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THE SERMON OF ST. FRANCIS.-BELISARIUS.
In the middle of the town,
From its fountains in the hills,
Tumbling through the narrow gorge,
The Canneto rushes down,
Turns the great wheels of the mills,
Lifts the hammers of the forge.
'T is a stairway, not a street, That ascends the deep ravine, Where the torrent leaps between Rocky walls that almost meet. Toiling up from stair to stair Peasant girls their burdens bear; Sunburnt daughters of the soil, Stately figures tall and straight, What inexorable fate
Dooms them to this life of toil?
Lord of vineyards and of lands,
Far above the convent stands.
On its terraced walk aloof
Leans a monk with folded hands,
Placid, satisfied, serene,
Looking down upon the scene
Over wall and red-tiled roof;
Wondering unto what good end
All this toil and traffic tend,
And why all men cannot be
Free from care and free from pain,
And the sordid love of gain
And as indolent as he.
Where are now the freighted barks
From the marts of east and west?
Where the knights in iron sarks
Journeying to the Holy Land,
Glove of steel upon the hand,
Cross of crimson on the breast?
Where the pomp of camp and court?
Where the pilgrims with their prayers?
Where the merchants with their wares,
And their gallant brigantines
Sailing safely into port
Chased by corsair Algerines?
Vanished like a fleet of cloud,
Like a passing trumpet-blast,
Are those splendors of the past,
And the commerce and the crowd!
Fathoms deep beneath the seas
Lie the ancient wharves and quays,
Swallowed by the engulfing waves;
Silent streets and vacant halls,
Ruined roofs and towers and walls;
Hidden from all mortal eyes
Deep the sunken city lies:
Even cities have their graves!
This is an enchanted land!
Round the headlands far away
Sweeps the blue Salernian bay
With its sickle of white sand:
Further still and furthermost
On the dim discovered coast
Pæstum with its ruins lies,
And its roses all in bloom
Seem to tinge the fatal skies
Of that lonely land of doom.
On his terrace, high in air,
Nothing doth the good monk care
For such worldly themes as these.
From the garden just below
Little puffs of perfume blow,
And a sound is in his ears
Of the murmur of the bees
In the shining chestnut-trees;
Nothing else he heeds or hears.
All the landscape seems to swoon
In the happy afternoon;
Slowly o'er his senses creep
The encroaching waves of sleep, And he sinks as sank the town, Unresisting, fathoms down, Into caverns cool and deep!
Walled about with drifts of snow,
Hearing the fierce north-wind blow,
Seeing all the landscape white,
And the river cased in ice,
Comes this memory of delight,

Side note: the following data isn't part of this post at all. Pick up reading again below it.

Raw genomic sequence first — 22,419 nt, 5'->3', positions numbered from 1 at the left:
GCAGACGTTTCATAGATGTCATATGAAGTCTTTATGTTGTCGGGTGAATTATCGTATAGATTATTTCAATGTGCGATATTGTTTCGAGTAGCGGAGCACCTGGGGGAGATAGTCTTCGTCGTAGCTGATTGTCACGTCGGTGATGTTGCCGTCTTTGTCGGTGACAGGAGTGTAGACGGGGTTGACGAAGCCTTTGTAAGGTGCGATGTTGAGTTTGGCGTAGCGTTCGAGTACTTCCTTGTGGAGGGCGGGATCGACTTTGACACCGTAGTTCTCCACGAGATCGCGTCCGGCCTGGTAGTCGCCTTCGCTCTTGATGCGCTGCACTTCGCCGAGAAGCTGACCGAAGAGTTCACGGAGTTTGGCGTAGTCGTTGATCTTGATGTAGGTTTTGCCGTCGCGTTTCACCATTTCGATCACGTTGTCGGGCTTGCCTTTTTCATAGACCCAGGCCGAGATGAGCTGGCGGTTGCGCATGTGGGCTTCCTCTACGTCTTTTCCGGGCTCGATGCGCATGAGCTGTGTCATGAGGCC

Comes this vision unto me
Of a long-lost Paradise
In the land beyond the sea.
THE SERMON OF ST. FRANCIS.
UP soared the lark into the air,
A shaft of song, a winged prayer,
As if a soul, released from pain,
Were flying back to heaven again.
St. Francis heard; it was to him
An emblem of the Seraphim;
The upward motion of the fire,
The light, the heat, the heart's desire.
Around Assisi's convent gate
The birds, God's poor who cannot wait, From moor and mere and darksome wood Came flocking for their dole of food.
"O brother birds," St. Francis said, "Ye come to me and ask for bread, But not with bread alone to-day Shall ye be fed and sent away.
"Ye shall be fed, ye happy birds,
With manna of celestial words;
Not mine, though mine they seem to be,
Not mine, though they be spoken through me.
"O, doubly are ye bound to praise
The great Creator in your lays;
He giveth you your plumes of down,
Your crimson hoods, your cloaks of brown.
"He giveth you your wings to fly And breathe a purer air on high, And careth for you everywhere, Who for yourselves so little care!"
With flutter of swift wings and songs Together rose the feathered throngs, And singing scattered far apart; Deep peace was in St. Francis' heart.
He knew not if the brotherhood
His homily had understood;
He only knew that to one ear
The meaning of his words was clear.
I AM poor and old and blind;
The sun burns me, and the wind
Blows through the city gate
And covers me with dust
From the wheels of the august
Justinian the Great.
It was for him I chased
The Persians o'er wild and waste,
THREE FRIENDS OF MINE.
WHEN I remember them, those friends of mine,
Who are no longer here, the noble three,
Who half my life were more than friends to me,
And whose discourse was like a generous wine,
I most of all remember the divine
Something, that shone in them, and made us see The archetypal man, and what might be The amplitude of Nature's first design. In vain I stretch my hands to clasp their hands; I cannot find them. Nothing now is left But a majestic memory. They meanwhile Wander together in Elysian lands,
NOWHERE such a devious stream,
Save in fancy or in dream,
Winding slow through bush and brake
Links together lake and lake.
Perchance remembering me, who am bereft
Of their dear presence, and, remembering, smile.
Walled with woods or sandy shelf,
Ever doubling or itself
Flows the stream, so still and slow
That it hardly seems to flow.
Never errant knight of old, Lost in woodland or on wold, Such a winding path pursued Through the sylvan solitude.
Never school-boy in his quest After hazel-nut or nest, Through the forest in and out Wandered loitering thus about.
In the mirror of its tide Tangled thickets on each side Hang inverted, and between Floating cloud or sky screne.
Swift or swallow on the wing
Seems the only living thing,
Or the loon, that laughs and flies
Down to those reflected skies.
Silent stream! thy Indian name
Unfamiliar is to fame;
For thou hidest here alone,
Well content to be unknown.
But thy tranquil waters teach Wisdom deep as human speech, Moving without haste or noise In unbroken equipoise.